Animal advocate Hannah Shaw is a warrior for orphaned kittens.
"I got into rescuing because I found a kitten in a tree, I had no plans to start,” Shaw said. Shaw is an animal advocate working with Photographers for Animals, a nonprofit organization.
|Shaw is pictured feeding Bruno, in the correct position.|
"Everyone here is in a great position here to plan ahead of time,” Shaw said. She noted that even daily planning is essential to fostering kittens that are orphaned or without their mother.
Shaw went into detail about creating plans for the foster kittens. She suggested putting them in a place that is “cozy, private and easy to sanitize.”
“Bathroom kittens are the hallmark of fostering. Everyone’s got a bathroom, so they end up keeping the kittens there,” Shaw said.
The audience was engaged and involved, asking questions during her presentation. Shaw brought organic baby wipes and kitten milk replacer to show what brands she prefers.
|Image from @fairfaxcountyanimalshelter Instagram account.|
“I almost drank a can of kitten milk replacer the other day, it looks just like a can of soda!” Shaw said. The crowd laughed, as Shaw explained the different types of nipples used in bottles for neonatal kittens.
Shaw stressed that feeding the kittens is often done incorrectly because people assume they know what they are doing.
“The feeding position is really important; the kitten must be belly down. It’s an art form and you’ll get really good at it,” said Shaw.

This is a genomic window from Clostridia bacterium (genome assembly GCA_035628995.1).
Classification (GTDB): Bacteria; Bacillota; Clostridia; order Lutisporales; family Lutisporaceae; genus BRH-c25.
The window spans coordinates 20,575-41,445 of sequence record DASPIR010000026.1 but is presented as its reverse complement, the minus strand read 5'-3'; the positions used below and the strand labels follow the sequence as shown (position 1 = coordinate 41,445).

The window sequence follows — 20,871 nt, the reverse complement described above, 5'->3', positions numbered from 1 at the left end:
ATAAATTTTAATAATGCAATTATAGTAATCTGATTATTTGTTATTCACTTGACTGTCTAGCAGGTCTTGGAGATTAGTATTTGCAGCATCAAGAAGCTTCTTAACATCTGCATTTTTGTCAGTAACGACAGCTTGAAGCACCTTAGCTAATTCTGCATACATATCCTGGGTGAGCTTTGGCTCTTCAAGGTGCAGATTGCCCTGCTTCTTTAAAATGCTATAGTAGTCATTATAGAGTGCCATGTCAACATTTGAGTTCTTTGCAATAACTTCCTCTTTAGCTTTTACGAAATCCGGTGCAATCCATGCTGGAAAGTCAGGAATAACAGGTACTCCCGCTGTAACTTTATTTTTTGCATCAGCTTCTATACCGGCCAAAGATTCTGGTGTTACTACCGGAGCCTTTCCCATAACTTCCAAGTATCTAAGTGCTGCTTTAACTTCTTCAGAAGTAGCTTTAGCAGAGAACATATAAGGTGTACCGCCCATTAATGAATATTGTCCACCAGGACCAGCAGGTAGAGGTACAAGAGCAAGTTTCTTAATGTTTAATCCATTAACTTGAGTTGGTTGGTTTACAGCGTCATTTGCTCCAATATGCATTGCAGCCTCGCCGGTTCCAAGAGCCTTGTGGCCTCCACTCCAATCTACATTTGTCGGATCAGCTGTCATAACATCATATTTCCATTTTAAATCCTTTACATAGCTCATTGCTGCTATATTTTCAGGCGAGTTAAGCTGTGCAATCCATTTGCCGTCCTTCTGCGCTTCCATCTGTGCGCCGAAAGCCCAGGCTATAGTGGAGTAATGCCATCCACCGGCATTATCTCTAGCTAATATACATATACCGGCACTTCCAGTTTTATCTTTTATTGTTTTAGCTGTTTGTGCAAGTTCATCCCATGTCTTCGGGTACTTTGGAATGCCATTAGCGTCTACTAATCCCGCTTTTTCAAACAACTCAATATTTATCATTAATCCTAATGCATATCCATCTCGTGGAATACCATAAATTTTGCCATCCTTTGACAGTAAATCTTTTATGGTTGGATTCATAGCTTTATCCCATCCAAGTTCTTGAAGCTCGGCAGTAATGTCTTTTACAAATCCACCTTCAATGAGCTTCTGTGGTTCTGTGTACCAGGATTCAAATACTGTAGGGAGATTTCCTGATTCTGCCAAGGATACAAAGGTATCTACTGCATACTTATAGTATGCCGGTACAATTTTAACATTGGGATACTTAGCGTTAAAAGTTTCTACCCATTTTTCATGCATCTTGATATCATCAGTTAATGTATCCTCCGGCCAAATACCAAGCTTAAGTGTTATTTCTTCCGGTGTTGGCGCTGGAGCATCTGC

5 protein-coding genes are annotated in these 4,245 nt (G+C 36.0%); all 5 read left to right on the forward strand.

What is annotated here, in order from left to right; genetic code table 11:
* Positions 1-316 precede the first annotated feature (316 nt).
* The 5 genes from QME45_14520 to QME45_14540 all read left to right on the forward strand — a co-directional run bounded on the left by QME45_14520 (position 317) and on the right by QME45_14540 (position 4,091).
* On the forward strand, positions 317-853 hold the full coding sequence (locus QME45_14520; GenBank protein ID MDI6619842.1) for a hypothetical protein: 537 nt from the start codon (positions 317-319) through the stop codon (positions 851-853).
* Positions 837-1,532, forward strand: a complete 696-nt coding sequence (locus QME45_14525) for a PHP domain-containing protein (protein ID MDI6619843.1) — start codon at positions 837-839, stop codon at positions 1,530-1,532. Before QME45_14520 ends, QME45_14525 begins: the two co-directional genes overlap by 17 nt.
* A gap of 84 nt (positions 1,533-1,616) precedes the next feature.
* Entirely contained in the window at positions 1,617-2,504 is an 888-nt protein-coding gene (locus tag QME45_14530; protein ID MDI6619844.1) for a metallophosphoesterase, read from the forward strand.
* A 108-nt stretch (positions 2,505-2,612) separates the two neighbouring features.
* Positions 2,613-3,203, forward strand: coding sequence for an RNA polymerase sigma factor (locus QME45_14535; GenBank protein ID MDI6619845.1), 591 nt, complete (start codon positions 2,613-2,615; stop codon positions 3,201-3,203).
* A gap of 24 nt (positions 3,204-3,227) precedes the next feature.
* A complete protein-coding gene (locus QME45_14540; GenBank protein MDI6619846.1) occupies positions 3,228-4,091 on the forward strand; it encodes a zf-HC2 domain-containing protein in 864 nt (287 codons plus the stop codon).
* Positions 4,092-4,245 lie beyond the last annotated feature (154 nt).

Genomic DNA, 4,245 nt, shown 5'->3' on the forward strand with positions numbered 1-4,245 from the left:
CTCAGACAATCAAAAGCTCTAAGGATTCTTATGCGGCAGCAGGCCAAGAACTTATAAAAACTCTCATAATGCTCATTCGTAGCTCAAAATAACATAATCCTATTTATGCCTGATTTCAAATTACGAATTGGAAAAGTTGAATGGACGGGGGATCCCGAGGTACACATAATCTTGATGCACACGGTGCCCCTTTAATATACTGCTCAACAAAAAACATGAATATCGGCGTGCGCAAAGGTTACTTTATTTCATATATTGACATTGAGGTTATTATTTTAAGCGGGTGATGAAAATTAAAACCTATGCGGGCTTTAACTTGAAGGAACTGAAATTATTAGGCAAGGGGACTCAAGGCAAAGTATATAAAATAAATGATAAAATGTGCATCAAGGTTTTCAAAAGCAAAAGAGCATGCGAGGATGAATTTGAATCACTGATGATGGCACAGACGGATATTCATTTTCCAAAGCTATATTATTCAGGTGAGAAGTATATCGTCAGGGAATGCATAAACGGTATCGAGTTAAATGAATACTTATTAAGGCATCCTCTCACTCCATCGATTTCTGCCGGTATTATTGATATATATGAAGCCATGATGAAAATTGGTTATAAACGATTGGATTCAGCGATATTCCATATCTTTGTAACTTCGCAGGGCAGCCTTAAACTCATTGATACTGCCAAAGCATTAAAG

|Another shot of Shaw feeding Bruno.|
Shaw discussed serious issues and made recommendations for fosters, urging them to contact their vet if any urgent issues arrive. She said that neonatal kittens are similar to human babies; they need their faces cleaned after eating and they can burp. Unlike human babies, neonatal kittens need to be stimulated to pee and poop. Shaw explains that mother cats stimulate the kittens to pee and poop by licking them.
Shaw had two of her neonatal foster kittens with her, Bruno and Boop. Shaw used Bruno in a demonstration to show the audience how to feed him, stimulate him to pee and cleaning him afterwards.
Shaw stressed to the crowd that learning everything for neonatal kitten care can be stressful. Health situations that arise may seem like emergencies, because it is easy to panic. Shaw recommended that fosters consult with a veterinarian, if they are worried. She emphasized having a helper who can wake up in the early weeks of kittenhood to help with the feedings every two hours. A support system is essential for both the foster and the kitten’s health. It is important to keep foster parents from burning out from the mental and emotional strain that fostering takes. The reward, according to Shaw, is being able to place a foster with a loving family.
|Image from kittenlady.org (yes that is me in the bun & scarf on right). There was an ASL interpreter at the event.|
The crowd asked Shaw how she felt about saying goodbye to her foster kittens. Often fosters “fail” by adopting their kittens because they have grown very close.
“Being able to say goodbye is an indicator of success. All I want to do is say goodbye to them, that’s the point,” Shaw said. Shaw told the crowd that each kitten out the door is room to save more.
“You are amazing. You’re saving lives. You’re literally a life saver,” Shaw said.
|Image from @kittenxlady Instagram account.|
You can see the Kitten Lady, Hannah Shaw, teach her neonatal kitten workshop 101 at the Fairfax County Animal Shelter in Northern Virginia on May 28, 2016 at 11 am. Sign up here!